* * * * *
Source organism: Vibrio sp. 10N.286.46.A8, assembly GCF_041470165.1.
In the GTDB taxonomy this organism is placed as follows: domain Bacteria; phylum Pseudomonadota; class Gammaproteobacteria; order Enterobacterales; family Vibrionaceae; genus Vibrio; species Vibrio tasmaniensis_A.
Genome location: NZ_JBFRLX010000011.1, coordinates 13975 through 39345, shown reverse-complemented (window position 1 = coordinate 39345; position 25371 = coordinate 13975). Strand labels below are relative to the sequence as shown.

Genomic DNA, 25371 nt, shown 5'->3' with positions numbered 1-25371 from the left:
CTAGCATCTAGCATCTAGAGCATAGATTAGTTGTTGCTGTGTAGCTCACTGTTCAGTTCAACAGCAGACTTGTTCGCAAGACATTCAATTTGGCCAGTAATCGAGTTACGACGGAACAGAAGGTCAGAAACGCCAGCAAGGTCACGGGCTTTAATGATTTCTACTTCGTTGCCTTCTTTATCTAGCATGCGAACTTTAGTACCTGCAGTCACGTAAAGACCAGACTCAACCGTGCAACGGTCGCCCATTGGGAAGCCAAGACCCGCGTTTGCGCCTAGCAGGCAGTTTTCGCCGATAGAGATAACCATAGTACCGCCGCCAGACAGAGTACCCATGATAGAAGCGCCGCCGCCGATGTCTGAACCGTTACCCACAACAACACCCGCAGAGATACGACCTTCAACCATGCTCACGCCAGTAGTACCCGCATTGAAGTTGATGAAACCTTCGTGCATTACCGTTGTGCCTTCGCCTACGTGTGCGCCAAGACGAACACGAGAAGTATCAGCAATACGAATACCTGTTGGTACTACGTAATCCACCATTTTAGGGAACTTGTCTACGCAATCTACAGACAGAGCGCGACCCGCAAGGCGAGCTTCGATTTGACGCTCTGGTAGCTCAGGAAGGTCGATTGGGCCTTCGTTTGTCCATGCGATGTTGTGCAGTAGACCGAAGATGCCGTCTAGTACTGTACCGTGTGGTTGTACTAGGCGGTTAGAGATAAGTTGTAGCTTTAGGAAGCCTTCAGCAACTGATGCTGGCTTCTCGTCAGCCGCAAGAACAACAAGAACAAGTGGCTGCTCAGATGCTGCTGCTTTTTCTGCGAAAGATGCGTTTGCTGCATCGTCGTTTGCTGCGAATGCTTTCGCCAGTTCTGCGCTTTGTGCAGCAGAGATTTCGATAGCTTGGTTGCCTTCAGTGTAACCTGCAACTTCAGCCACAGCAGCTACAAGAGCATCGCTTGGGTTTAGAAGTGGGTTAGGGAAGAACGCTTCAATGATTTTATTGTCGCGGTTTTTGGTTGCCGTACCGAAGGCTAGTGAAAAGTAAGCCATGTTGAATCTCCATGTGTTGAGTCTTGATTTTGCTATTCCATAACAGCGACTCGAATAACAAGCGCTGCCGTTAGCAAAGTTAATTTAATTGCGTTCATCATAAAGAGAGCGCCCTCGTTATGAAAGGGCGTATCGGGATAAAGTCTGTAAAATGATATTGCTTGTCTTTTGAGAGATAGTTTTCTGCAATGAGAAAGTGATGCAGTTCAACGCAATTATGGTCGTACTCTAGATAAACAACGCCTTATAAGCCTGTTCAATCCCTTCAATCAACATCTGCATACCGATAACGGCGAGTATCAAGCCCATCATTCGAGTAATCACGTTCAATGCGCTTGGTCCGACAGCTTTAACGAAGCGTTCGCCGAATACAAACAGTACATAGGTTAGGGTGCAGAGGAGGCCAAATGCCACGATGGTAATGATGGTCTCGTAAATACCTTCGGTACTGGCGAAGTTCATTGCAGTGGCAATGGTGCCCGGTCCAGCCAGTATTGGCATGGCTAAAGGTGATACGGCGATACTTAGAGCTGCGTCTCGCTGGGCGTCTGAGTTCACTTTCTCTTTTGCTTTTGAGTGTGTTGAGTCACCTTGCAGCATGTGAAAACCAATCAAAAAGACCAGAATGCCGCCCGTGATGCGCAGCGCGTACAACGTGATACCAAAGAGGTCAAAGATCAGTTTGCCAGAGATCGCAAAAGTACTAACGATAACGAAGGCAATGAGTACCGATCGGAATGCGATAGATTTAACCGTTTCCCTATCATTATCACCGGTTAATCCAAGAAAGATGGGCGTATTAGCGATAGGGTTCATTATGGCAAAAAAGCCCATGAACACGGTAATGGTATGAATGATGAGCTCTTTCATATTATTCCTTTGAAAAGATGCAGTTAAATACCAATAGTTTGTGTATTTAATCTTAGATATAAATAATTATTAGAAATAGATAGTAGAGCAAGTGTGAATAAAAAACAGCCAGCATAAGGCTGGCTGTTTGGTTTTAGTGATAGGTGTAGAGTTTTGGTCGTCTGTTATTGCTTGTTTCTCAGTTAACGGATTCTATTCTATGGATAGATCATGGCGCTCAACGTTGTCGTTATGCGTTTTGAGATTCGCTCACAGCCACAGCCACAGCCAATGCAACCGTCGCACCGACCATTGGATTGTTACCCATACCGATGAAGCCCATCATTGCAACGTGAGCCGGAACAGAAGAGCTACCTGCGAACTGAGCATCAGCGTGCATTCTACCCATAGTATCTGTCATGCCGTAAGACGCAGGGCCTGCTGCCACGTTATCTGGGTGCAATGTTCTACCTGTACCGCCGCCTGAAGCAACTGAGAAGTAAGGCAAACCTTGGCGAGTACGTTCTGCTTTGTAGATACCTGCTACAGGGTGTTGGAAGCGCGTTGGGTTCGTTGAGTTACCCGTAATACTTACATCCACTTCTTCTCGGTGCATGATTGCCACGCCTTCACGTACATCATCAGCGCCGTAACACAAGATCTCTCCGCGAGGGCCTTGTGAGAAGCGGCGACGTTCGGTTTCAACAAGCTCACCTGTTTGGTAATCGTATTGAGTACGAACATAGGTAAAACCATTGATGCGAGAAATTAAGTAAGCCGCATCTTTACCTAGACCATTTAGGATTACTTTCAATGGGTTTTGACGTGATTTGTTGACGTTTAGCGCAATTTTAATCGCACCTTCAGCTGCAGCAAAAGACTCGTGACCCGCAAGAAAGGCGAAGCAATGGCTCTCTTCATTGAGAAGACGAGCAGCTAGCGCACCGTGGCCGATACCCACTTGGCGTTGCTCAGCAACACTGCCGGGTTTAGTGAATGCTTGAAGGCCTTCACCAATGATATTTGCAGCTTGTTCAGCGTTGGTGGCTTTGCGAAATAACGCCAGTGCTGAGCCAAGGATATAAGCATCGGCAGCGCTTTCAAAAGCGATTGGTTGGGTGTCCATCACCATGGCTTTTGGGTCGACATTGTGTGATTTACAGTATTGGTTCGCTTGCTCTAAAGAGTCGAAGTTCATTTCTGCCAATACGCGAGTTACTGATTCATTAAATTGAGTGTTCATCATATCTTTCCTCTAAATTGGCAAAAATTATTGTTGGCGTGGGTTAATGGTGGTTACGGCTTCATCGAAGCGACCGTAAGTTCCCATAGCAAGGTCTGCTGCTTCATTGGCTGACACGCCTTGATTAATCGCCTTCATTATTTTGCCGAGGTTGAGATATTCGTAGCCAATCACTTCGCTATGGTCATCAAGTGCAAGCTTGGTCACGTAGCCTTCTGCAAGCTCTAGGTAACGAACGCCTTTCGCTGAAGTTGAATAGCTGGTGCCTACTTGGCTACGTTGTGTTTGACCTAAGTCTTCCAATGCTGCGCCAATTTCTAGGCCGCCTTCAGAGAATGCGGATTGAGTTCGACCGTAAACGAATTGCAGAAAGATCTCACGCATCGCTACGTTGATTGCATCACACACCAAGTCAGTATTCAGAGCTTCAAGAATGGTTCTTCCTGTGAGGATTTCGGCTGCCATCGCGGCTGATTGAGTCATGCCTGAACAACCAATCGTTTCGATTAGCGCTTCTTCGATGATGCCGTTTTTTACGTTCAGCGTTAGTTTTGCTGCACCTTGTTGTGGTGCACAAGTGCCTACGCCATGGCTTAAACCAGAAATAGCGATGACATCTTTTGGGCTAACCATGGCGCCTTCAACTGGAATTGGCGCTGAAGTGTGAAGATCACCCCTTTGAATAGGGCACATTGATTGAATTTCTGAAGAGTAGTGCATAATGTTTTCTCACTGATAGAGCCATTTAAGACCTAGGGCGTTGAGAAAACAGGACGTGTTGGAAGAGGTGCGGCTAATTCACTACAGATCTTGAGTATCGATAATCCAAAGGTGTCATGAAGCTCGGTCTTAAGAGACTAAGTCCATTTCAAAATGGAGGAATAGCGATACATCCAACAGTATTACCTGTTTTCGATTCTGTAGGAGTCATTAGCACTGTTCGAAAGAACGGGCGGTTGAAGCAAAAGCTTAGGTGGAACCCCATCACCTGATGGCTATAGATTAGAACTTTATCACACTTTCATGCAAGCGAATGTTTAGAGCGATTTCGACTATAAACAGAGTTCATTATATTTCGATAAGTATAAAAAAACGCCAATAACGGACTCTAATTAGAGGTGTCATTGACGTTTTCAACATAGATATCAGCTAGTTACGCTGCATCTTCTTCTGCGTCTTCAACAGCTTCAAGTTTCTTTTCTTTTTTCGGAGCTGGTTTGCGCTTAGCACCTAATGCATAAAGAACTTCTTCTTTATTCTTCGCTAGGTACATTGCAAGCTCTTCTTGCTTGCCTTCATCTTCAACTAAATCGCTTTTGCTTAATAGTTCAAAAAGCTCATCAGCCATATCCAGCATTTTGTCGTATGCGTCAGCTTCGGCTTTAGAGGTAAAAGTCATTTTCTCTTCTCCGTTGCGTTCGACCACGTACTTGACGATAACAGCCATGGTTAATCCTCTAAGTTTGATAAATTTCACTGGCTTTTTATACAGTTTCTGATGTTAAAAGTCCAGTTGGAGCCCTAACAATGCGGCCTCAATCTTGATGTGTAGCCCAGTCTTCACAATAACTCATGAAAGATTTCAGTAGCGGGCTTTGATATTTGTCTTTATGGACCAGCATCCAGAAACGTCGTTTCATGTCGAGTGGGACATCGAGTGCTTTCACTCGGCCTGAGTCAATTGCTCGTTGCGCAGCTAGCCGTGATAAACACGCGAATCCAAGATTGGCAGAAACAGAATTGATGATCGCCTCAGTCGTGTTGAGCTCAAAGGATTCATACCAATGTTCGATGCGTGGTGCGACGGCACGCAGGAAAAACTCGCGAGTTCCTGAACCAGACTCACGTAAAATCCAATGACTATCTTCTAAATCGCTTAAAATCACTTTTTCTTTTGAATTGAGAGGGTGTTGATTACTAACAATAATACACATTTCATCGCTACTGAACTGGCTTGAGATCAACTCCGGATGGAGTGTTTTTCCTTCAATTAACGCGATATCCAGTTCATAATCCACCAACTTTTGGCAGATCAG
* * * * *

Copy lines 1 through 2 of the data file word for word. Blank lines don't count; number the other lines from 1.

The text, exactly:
Source organism: Vibrio sp. 10N.286.46.A8, assembly GCF_041470165.1.
In the GTDB taxonomy this organism is placed as follows: domain Bacteria; phylum Pseudomonadota; class Gammaproteobacteria; order Enterobacterales; family Vibrionaceae; genus Vibrio; species Vibrio tasmaniensis_A.